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Piezoelectric Transducers for Ultrasonic Flowmeters

Blue flow meters with wire connections for monitoring

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Piezoelectric transducers are utilized in ultrasonic flow meters to measure and characterize the velocity, volume and/or mass flow of fluids and gases moving through a pipe. Capable of registering even slight changes to the substance in question, ultrasonic flow meters serve to monitor flow systems, immediately detecting potential malfunctions or leaks. For that reason, they are essential instruments for pipe setups such as water distribution networks.

How do ultrasonic flow meters work?

Ultrasonic flow meters use piezoelectric transducers to emit ultrasonic waves into the flow and subsequently register their echo. Depending on meter type, changes in the flow - as a result of for instance leaks or contamination - will manifest as either a change in frequency of a reflected wave or a change in the propagation time of an emitted wave. Operating frequency depends on the application and the speed of sound in the given flow medium. Generally, lower frequencies (100-200 kHz) are well suited for gases, whereas higher frequencies in the MHz range are the better choice for liquids.

Ultrasonic flow meter types: Doppler effect and transit time

There are two main types of ultrasonic flow meters: The Doppler meter and the transit time meter.

Doppler flow meters employ one, sometimes two, piezoelectric transducers, operating simultaneously as emitter and receiver of ultrasonic waves. When an emitted wave is reflected by a particle or bubble in the flow, its frequency will shift due to the relative speed of the particle – a phenomenon known as the Doppler effect. The greater the flow speed of the liquid/gas is, the greater the frequency discrepancy between the emitted and the reflected wave will be, and the Doppler flow meters use this information to determine the state of the flow. As it relies on the collision of sound waves and reflectors in the fluid, the Doppler flow meter is best suited to measure fluids rich in particles (e.g., slurries) or bubbles.

Transit time meters (also called "time-of-flight meters"), on the other hand, always employ pairs of piezoelectric transducers, alternatively operating as emitter and receiver. The transducers are generally placed diagonally to the direction of the flow. Due to the superposition of sound propagation speed and flow speed, the emitted ultrasonic waves will travel faster when moving in the same direction as the flow, and slower when moving in the opposite direction. By comparing the upstream and downstream transit time of the waves, the state of the flow can be determined. Transit time flow meters are best suited for measuring clear fluids with little to no solids in them which could otherwise scatter and hamper the waves.

Either meter type can be mounted on the outside surface of the pipe (clamp-on), making maintenance easier, or be partially submerged in-flow for a more precise reading. Certain other flow meter types such as open channel or vortex flow meters also utilize piezoelectric elements, but they operate according to different principles.

Doppler flow meter illustration showing transducer emitted wave on particles



Transit time meter showing transducer and ultrasonic waves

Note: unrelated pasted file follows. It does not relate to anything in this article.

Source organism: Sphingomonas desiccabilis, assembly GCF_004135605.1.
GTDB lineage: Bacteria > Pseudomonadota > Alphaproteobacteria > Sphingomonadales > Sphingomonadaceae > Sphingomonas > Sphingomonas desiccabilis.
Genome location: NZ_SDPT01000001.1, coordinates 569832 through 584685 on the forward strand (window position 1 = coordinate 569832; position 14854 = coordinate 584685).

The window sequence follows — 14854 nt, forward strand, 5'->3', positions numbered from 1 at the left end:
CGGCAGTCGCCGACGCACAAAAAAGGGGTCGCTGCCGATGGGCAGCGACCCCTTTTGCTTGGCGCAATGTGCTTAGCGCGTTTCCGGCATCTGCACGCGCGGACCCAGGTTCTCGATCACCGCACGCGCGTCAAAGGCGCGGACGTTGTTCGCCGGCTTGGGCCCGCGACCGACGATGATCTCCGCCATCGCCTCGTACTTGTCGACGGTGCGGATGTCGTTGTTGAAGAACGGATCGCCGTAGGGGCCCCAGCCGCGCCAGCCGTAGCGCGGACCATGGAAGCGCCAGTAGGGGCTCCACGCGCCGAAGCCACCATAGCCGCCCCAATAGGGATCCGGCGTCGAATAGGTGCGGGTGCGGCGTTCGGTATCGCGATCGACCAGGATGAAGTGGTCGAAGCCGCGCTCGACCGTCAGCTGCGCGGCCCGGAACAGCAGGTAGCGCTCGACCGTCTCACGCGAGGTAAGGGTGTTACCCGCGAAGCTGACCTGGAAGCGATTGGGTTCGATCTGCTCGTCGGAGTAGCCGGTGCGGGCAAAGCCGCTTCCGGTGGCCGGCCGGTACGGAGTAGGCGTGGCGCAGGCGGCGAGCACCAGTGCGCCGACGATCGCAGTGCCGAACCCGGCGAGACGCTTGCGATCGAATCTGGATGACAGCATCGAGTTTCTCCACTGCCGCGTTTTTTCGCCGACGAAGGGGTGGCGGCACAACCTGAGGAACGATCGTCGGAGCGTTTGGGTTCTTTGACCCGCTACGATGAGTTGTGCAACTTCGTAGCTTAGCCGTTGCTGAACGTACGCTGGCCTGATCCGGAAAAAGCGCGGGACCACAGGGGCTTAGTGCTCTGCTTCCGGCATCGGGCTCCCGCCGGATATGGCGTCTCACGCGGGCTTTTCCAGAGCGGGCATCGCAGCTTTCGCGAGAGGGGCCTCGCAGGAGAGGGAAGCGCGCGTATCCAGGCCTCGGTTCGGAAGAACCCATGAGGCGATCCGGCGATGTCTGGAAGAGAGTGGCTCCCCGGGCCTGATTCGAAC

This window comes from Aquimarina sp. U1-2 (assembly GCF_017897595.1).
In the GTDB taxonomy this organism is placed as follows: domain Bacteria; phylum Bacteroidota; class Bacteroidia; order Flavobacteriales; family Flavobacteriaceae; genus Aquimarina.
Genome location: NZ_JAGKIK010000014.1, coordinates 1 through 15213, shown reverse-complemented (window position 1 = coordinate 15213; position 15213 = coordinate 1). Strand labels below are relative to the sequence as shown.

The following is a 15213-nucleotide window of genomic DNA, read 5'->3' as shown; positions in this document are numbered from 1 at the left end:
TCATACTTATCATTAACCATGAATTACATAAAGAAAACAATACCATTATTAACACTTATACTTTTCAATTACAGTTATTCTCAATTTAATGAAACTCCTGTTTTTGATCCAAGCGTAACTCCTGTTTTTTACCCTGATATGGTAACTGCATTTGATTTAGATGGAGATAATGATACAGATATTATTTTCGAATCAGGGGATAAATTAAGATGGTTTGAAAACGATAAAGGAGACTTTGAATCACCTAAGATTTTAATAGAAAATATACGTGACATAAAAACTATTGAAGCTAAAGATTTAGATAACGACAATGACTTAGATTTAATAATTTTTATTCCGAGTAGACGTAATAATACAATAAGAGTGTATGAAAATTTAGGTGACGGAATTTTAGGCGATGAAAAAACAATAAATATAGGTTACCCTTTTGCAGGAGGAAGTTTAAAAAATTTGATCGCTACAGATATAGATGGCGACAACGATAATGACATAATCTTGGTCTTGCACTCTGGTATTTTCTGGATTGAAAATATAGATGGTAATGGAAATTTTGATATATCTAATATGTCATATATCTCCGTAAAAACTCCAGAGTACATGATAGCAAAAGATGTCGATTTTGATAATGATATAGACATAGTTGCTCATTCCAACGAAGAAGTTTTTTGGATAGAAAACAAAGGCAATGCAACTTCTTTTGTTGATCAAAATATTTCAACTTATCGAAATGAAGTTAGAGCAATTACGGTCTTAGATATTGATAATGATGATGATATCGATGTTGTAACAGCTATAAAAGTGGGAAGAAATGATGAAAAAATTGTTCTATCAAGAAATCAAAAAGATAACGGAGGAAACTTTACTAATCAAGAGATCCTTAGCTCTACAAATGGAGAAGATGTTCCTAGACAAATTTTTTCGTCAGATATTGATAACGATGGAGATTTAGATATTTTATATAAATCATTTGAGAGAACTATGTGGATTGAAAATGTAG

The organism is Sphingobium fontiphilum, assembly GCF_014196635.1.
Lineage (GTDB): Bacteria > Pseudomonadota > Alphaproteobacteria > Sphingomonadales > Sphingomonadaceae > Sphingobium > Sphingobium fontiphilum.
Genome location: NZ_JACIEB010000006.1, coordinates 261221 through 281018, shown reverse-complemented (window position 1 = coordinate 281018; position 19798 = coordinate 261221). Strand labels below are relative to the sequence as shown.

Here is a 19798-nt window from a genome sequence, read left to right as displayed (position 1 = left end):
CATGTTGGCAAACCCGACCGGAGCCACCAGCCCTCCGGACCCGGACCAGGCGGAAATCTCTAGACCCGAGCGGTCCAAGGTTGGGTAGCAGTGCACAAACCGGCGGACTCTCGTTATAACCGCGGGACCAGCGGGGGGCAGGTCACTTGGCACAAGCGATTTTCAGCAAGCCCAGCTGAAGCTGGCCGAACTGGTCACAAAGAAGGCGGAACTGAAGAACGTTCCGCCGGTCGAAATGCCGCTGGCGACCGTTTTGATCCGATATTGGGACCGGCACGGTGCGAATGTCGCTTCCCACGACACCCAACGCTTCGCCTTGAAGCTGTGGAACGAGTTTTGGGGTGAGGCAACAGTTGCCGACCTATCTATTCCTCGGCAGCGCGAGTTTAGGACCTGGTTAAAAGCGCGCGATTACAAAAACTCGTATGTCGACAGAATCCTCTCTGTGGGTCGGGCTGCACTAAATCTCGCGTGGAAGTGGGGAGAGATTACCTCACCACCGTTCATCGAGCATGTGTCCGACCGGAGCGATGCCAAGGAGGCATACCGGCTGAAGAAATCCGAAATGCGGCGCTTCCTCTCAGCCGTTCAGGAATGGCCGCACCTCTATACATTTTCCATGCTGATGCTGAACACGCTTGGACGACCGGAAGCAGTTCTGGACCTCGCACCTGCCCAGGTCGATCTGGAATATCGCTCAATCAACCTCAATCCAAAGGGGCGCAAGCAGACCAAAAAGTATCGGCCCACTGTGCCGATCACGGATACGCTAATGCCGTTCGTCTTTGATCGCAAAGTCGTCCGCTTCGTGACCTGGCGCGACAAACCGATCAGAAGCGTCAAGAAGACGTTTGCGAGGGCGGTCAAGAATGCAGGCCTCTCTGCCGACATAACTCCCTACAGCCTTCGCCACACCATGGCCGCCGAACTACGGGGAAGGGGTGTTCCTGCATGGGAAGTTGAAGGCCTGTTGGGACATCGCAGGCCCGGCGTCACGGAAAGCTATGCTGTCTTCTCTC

Which piezoelectric materials should be used for ultrasonic flow meters?

Ultrasonic flow meters usually incorporate bulk components made of a ”soft” piezoelectric material, characterized by a low mechanical quality factor which is important for transducers working in both actuator and sensor mode. Also, a highly sensitive material is preferable for maximizing the signal-to-noise ratio. CTS offers several optimized piezoelectric solutions for ultrasonic flow meters. Our NCE51 formulation is the ideal choice for transit time flow meters, displaying very stable acoustic properties over a wide temperature range with a maximum impedance decrease of 20 % and a maximum increase of 1 % in resonance frequency between 0-80°C. NCE56, on the other hand, provides even higher sensitivity and a wider bandwidth, making it a better fit for Doppler meters that rely on a weaker acoustic signal. A typical component design for ultrasonic flow meters is a disc with a diameter adapted to the section and a thickness tuned to the operating frequency (typically 0.5-2MHz for liquids).

Property Symbol Unit NCE51 NCE56
Relative Free Dielectric Constant (1kHz) Kσ33 - 1900 2900
Dielectric Dissipation Factor (1kHz) tanδ - 0.015 0.014
Curie Temperature TC °C 360 242
Mechanical Quality Factor Qm - 80 75
Coupling Coefficient kt - 0.5 0.5
Piezoelectric Charge Coefficient d33 pC/N 443 580
Customization and value-add services for transducers

Our team of engineers work directly with customers, designing solutions that meet demanding specifications. Typical customizations and value-add opportunities for bulk discs in Doppler and transit time flowmeter applications are:

Electrode shaping: In place of standard plain electrodes, CTS can print a wrap-around electrode which allows for both electric contacts to be placed on the same side.

Transducer assembly and testing: CTS has extensive processing capabilities and can offer wiring, assembly and potting of transducers, providing a sub-system to facilitate integration in the final meter. We also perform testing of transducers under customer-specified operating condition with full traceability of test results.

Transducer design: Using FEM and physical prototyping, CTS can produce finished transducer designs for our own manufacturing line based on top level requirements.

June 22, 2023

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